Ultimately, Kopp’s analysis that Lennon and McCartney displayed significant innate differences in Self-Directed Learning Styles, and that those differences impacted their individual approaches to music and songwriting, appears correct. Where Kopp stumbles is, first, assigning the issue of differences in Self-Directed Learning such significance and, second, in arguing that Lennon lost McCartney’s facilitation.

18 thoughts on “Competition and Facilitation: David Kopp’s Examination of the Lennon/McCartney dyad

  1. Karen Hooper says:

    Great article, Erin. A few thoughts while I chew on the piece:

    As you know, I’ve long held the belief that the creative conflict between McCartney and his bandmates had more to do with McCartney’s differing creative style than any presumed “bossiness” on his part.

    It seems as though Kopp is suggesting that while a creative partnership was essential for John’s creative endeavors, such a partnership was almost nonessential for Paul. I would disagree with him. Paul’s entire career, with the Beatles and after, may be epitomized by his enthusiastic pursuit of creative partnerships with other artists. John needed motivation, but Paul needed inspiration. When it comes to sheer output, I tend to think that it’s easier to inspire than to motivate. In other words, perhaps Paul’s self-directed style was more amenable to action than John’s.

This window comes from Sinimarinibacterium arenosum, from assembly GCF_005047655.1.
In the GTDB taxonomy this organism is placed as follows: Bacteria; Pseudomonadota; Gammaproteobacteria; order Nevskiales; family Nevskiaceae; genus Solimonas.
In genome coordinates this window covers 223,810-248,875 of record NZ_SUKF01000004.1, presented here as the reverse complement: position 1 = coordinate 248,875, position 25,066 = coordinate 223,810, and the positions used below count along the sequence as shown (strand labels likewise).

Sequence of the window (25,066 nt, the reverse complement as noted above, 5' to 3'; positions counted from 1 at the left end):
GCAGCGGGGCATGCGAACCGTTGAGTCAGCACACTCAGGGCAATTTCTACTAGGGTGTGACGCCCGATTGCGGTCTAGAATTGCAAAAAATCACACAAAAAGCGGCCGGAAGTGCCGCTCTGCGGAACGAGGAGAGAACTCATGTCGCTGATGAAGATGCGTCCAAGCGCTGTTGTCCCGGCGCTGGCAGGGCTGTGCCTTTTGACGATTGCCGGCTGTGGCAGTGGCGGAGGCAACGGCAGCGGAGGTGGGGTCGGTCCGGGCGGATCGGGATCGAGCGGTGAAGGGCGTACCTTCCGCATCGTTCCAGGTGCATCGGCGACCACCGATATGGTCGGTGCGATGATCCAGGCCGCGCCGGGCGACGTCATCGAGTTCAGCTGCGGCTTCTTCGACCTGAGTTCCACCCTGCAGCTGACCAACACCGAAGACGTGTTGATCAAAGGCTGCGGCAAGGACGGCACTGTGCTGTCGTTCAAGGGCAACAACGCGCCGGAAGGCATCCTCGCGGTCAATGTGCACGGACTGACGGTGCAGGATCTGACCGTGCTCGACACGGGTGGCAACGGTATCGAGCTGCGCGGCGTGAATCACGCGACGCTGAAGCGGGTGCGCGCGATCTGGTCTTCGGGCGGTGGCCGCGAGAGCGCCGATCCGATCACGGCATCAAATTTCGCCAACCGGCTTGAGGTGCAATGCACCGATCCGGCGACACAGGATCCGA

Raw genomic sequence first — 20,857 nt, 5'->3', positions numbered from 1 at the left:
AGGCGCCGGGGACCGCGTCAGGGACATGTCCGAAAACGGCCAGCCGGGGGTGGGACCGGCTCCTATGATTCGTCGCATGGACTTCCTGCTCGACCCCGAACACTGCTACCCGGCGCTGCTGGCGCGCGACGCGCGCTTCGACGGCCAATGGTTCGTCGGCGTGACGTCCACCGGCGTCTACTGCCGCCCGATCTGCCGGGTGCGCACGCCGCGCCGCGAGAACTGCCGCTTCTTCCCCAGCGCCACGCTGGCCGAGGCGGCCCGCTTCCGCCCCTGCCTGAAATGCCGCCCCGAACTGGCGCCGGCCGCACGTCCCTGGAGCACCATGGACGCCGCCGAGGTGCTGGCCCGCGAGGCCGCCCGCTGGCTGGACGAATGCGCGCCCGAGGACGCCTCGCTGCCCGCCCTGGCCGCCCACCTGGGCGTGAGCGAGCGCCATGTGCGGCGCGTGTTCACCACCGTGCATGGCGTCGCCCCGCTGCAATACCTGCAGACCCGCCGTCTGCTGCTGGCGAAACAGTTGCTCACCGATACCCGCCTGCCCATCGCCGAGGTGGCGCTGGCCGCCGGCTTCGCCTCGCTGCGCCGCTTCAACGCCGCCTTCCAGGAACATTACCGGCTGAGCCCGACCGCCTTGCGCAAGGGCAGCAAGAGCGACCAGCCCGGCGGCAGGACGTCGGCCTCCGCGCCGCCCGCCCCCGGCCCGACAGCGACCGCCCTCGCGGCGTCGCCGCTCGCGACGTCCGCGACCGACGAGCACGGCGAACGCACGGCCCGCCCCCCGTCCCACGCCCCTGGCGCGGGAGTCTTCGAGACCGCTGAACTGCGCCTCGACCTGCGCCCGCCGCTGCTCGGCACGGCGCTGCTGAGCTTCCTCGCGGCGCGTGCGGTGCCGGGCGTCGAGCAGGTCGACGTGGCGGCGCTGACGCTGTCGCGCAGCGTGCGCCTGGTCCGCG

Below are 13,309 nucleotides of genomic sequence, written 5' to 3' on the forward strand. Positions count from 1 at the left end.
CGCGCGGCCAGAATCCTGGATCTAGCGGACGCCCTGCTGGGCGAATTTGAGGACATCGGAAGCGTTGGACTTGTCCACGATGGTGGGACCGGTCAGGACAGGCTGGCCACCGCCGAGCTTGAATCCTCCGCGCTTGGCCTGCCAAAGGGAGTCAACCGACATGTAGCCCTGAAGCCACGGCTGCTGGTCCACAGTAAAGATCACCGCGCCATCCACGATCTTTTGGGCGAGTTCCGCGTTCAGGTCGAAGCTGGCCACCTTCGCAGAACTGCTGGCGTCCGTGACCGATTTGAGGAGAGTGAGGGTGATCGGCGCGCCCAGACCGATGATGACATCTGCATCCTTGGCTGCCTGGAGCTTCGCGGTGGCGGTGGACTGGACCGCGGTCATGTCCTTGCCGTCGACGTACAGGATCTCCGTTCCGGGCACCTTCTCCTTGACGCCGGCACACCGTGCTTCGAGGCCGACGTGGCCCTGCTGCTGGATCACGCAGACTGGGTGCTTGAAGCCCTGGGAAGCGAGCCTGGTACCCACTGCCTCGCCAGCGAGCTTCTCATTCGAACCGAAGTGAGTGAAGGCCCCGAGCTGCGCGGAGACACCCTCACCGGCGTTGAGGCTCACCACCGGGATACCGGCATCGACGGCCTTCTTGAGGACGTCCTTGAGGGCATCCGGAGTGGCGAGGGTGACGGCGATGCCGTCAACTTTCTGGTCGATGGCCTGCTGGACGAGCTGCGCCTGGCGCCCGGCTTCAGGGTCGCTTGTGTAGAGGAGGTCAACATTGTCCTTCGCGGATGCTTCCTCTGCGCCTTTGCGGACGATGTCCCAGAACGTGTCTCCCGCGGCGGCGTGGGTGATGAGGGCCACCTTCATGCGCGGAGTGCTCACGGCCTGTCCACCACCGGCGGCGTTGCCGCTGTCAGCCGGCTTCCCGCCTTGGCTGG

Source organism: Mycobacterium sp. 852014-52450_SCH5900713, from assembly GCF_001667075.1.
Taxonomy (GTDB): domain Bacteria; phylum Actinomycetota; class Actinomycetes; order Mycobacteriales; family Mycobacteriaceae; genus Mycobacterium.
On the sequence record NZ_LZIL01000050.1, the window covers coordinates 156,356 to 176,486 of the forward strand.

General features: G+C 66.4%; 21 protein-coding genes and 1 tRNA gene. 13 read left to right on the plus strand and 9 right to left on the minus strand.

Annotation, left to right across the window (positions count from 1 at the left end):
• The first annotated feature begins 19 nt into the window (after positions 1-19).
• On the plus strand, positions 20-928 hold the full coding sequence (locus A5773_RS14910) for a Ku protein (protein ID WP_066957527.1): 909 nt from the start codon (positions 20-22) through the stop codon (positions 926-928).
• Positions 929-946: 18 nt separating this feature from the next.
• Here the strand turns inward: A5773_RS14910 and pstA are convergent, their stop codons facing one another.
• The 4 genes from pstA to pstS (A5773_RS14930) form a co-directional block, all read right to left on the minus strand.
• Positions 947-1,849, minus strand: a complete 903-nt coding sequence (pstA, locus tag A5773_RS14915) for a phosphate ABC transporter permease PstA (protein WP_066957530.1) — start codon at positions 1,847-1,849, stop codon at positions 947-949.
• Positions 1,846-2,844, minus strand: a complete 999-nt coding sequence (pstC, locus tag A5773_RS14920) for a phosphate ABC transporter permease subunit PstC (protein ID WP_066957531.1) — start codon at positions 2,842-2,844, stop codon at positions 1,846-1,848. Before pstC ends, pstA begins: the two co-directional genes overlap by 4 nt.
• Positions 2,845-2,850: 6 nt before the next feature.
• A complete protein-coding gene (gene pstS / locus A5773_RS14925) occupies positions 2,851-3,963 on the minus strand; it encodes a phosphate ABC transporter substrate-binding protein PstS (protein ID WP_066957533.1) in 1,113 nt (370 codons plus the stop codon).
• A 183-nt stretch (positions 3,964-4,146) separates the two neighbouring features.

I also think that John was about as autodidactic as you can get–voracious readers usually are. Paul certainly thought so. (I remember Paul’s comments about John’s antics with Yoko: paraphrasing, but he said that no, he didn’t understand it, but John was probably ahead of the game and he, Paul, just had to catch up.) And autodidacts aren’t necessarily actors; in other words, you can teach yourself a lot of things that don’t necessarily translate into some sort of quantifiable commodity. Paul’s self-directed learning style taught him how to do things; John’s self-directed learning style taught him how to see things.

    And I agree with you–to say that Lennon lost McCartney’s facilitation is simply wrong. “Come Together”—one of the last Lennon-McCartney songs—has McCartney’s influence all over it.


  2. Erin says:

    Glad you liked the review, Karen. Its such an obscure, specialized article, (and on a topic you know far more about than I do) but I thought it did have some good insights.

    “It seems as though Kopp is suggesting that while a creative partnership was essential for John’s creative endeavors, such a partnership was almost nonessential for Paul.”

    I don’t think Kopp regarded partnership as non-essential for Paul, just that Paul did not require facilitation in exploring SDL to the same extent that John did.

    “Paul’s self-directed learning style taught him how to do things; John’s self-directed learning style taught him how to see things.”